The Horns had already planned to move in the fall of Donna’s senior year. She had planned to finish her last year of high school out at Franklin Central, but after the pregnancy, the move was a perfect explanation for why she was gone.

“People just assumed I moved away,” she said. But losing Joe, “it was devastating to me.”

Donna remembers as if it were yesterday, going to Community East hospital Nov. 5, 1968. She was in labor and she was devastated. This was not the day she wanted to have the baby.

Nov. 5 was Joe’s 17th birthday and she loved him. It was another brutal reminder they weren’t together.

And then when Donna walked in that morning, Joe’s mother, who worked as a patient representative at that hospital, was the first person Donna and her mother saw. Another reminder.

“That’s the first time I ever heard my mother swear in my ear,” said Donna.

Inside the delivery room, Donna gave birth to the baby she planned to never see again. She and her mother had talked about it at length. After the baby was born, Donna wouldn’t hold the baby. She wouldn’t look at the baby.

“There was some mistake,” Donna said.

A nurse walked in and placed Laura in Donna’s arms. For 30 minutes, she held her baby girl.

“That has haunted me,” Donna said.

Joe knows how much easier he had it, a teenage father who had none of the responsibilities of a father, who went on with his life. His name was in newspaper articles weekly for all of his sports accolades.

“Was there talk? Was there discussion? Were there rumors? Absolutely,” he said. “Everybody wanted to know.”

Joe kept quiet. He had a hard time getting past the heartache, though. He didn’t go on a single date his junior year. And he had plenty of girls asking.

He thought about Donna and what she was going through, the emotional and physical toll placed on her.

“Her feelings and the things she went through,” Joe said, “were 100 times more magnified than mine.”

Joe went on to Indiana State where he played football. In the five decades since he and Donna parted, he married and divorced twice, taught high school, coached and owned a sunglasses company. In 2019, he was a single man, working at Walmart and the father of two children.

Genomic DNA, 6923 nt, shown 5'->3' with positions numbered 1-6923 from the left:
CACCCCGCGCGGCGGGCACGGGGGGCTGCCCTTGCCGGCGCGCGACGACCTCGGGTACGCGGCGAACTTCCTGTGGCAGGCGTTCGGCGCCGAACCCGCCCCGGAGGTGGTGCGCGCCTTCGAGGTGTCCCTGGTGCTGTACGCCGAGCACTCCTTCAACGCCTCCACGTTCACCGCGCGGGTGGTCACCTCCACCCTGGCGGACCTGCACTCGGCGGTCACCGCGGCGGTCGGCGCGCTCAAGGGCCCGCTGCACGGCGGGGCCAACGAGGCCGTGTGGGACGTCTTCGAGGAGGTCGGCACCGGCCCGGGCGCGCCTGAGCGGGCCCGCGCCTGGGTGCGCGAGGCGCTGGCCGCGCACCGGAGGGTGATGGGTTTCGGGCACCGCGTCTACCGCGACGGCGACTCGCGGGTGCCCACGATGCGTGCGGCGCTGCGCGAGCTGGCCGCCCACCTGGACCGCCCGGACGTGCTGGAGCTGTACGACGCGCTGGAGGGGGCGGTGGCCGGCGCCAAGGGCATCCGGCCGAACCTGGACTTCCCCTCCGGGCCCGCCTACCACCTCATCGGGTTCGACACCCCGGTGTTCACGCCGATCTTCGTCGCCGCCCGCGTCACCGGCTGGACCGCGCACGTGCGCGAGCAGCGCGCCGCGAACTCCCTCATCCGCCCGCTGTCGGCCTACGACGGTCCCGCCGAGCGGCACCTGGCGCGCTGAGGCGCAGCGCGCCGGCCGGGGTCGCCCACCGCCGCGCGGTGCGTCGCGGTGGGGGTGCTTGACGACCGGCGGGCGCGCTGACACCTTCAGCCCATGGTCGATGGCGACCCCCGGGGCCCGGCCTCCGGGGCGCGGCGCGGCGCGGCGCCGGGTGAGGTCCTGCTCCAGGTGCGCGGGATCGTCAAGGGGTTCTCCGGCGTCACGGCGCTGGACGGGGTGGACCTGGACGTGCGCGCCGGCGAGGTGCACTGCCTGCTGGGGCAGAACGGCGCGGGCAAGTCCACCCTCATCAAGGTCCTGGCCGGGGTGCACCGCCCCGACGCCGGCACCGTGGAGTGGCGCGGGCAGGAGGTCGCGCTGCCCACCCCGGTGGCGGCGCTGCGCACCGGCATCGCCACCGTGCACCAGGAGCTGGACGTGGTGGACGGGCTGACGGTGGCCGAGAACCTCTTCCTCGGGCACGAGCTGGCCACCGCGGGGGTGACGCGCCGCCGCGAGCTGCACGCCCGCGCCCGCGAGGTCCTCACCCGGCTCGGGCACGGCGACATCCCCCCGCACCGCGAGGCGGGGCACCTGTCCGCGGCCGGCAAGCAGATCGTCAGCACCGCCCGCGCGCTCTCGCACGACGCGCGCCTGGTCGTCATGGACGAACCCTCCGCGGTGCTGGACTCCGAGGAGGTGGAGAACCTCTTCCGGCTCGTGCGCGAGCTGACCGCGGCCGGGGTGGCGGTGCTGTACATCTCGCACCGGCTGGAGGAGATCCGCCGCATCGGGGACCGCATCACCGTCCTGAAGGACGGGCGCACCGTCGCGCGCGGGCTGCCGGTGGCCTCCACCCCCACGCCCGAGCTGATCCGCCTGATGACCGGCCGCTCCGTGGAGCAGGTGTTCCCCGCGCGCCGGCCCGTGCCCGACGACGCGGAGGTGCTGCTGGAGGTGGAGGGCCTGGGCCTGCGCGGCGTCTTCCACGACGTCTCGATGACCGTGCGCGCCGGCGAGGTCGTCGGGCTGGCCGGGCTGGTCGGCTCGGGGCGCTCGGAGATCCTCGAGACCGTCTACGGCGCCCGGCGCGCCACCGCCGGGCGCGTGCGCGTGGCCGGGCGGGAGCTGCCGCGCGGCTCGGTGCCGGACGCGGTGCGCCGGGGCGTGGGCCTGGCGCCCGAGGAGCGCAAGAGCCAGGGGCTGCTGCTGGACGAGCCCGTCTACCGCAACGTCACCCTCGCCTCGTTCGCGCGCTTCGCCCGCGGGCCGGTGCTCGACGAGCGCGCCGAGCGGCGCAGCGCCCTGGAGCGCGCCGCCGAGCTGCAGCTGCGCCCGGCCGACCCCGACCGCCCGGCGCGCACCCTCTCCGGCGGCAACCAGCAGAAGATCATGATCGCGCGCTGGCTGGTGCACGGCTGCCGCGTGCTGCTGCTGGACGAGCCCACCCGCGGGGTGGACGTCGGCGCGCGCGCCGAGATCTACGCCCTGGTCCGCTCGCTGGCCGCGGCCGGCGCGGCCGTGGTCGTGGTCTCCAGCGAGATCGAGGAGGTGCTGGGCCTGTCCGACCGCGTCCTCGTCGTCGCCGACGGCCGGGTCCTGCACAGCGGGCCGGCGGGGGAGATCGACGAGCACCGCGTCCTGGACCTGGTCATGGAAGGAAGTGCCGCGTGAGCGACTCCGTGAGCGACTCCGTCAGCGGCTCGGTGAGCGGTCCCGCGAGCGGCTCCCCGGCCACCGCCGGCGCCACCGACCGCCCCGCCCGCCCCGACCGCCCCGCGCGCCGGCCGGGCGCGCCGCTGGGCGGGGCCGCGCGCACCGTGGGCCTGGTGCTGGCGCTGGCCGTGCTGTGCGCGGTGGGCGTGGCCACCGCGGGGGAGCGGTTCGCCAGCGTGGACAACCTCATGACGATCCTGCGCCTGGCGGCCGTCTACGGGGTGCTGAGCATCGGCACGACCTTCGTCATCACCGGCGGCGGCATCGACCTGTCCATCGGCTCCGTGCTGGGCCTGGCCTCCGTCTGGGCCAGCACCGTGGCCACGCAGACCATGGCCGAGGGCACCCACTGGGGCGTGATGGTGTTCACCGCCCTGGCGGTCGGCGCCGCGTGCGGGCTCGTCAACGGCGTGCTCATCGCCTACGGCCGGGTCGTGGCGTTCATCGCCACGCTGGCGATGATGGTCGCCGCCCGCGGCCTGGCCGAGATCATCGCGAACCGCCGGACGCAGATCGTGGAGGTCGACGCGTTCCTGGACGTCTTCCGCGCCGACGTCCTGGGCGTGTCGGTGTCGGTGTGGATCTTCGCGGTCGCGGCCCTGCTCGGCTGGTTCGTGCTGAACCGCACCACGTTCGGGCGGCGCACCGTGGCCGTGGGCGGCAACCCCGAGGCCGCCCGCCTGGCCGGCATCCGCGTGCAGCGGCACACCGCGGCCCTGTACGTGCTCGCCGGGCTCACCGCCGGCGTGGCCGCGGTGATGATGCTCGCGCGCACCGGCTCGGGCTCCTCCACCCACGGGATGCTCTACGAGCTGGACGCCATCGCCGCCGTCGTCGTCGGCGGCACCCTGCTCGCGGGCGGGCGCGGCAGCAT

Donna earned her high school diploma and worked at the Fort Benjamin Harrison finance center. She married twice; her second husband passed away from cancer in 2011. Donna, a breast cancer survivor, had three children. In 2019, Donna was a single woman.

Both were doing just fine in life. Neither knew what was coming.

But 2019 was the year Laura’s husband got her a 23andMe DNA and genetic testing kit as a gift. He had seen her sobbing as she watched TLC’s “Long Lost Family,” as people were reunited with their biological relatives.

Laura was sitting in bed when the results came in. You have a relative, an uncle with the last name Horn. She read it again. And again.

“Oh my gosh, that’s got to be (Donna’s) brother,” Laura said to herself. Her mom had told her only Donna’s maiden name and that she’d been born at Community East. “I got this rush of emotions.”

Then Donna’s sister popped up as a relative. Laura mailed her a letter, thinking she might be her biological mother. She sent both of them her contact information. Laura was sitting in her office at the University of Arkansas when the email came across.

It was Donna reaching out. I am your biological mother. I feel like I owe you this. Whatever you want to know.

“I went into my boss and colleagues’ office and said, ‘You guys are not going to believe this,’” Laura said. “I just could not believe it. I had been waiting all these years.”

Donna offered Laura the name of her biological father. In another twist of fate Laura already knew of Joe. Her best friend in high school had married Joe’s nephew.

When she talked to Joe on the phone for the first time, the first words out of his mouth was this: “Oh gosh, if you look anything like Donna I bet you’re so pretty.”

Laura thought that was so sweet, after all these years, that love in his voice. Laura helped Donna and Joe get in touch. The two started talking and never stopped. When they met, they hugged and it felt like 50 years melted away.

“We saw each other and we hugged each other and we cried,” Joe said. “We knew. We knew. You know what I mean?”

They were married in May.

Bringing her biological parents back together is not what Laura had intended when she went looking for them. All she wanted was to find out where she came from. To ask if she was born out of love.

“It really does feel good to be part of...” Laura trails off. To be part of finishing out that teenage love story.

And yes. The answer is yes. She was born out of love.